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Gifted Testing for Homeschooled Child?
Q: My son is nine and very curious and articulate. He loves science and nature, and is a whiz at math concepts. On the other hand, there are areas of his life in which he exhibits no "gifted" traits whatsoever. We began homeschooling him this year and things are going great. My question is: Since he's not in a traditional school setting, are there really any benefits to having him tested? I have administered a few "self-scoring" IQ tests, and he has scored very well, but this is not necessarily indicative of his IQ, right? Money's tight, and educational hindrances in a classroom are not an issue. Would there be a point?
A: It's quite possible for anyone to be gifted in certain areas and not in others. Your son may be a math and science whiz, and not necessarily be gifted in language arts.
Self-scoring IQ tests are only indicative of high ability and are not considered to be scientifically valid. I always think it's valuable for parents to have some valid measurement of their child's ability to help plan for their academics accordingly. Prior to homeschooling, did he have any group achievement tests administered in school? If so, you are entitled as a parent to see those results.
If you do choose to have him privately tested, this can be a costly event. You could contact a local university with a psychology department and see if they are willing to test for a reduced fee in exchange for allowing well-supervised graduate students to conduct the testing. If any learning problems appear, that is another situation in which parents should have diagnostic testing done so that they can best help their child. Since your son does not appear to be in any immediate need, you can consider testing for the future and "shop around" for the best affordable situation. Good luck.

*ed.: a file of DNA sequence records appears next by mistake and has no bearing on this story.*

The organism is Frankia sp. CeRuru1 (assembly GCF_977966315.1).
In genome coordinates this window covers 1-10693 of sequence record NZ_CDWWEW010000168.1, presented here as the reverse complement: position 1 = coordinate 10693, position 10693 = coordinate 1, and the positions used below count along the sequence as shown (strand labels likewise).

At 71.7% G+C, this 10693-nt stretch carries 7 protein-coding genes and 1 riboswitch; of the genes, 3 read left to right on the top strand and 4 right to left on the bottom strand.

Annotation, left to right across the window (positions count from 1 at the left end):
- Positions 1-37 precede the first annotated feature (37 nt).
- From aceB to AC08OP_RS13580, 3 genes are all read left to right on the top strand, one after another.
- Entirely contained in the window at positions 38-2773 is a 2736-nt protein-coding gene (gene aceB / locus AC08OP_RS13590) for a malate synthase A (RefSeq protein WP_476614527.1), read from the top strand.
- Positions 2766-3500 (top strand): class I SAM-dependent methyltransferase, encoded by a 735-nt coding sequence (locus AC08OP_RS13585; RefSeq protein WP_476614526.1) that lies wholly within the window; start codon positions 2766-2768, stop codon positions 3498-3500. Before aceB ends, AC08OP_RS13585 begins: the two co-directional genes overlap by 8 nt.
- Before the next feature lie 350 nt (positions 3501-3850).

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Noreen Joslyn is a licensed independent social worker in the state of Ohio and is a member of the Academy of Certified Social Workers. She has a master's degree in Social Work, specializing in family and children, from the University of Pittsburgh. She is a psychiatric social worker in private practice with Ken DeLuca, Ph.D. & Associates, where she counsels parents and children.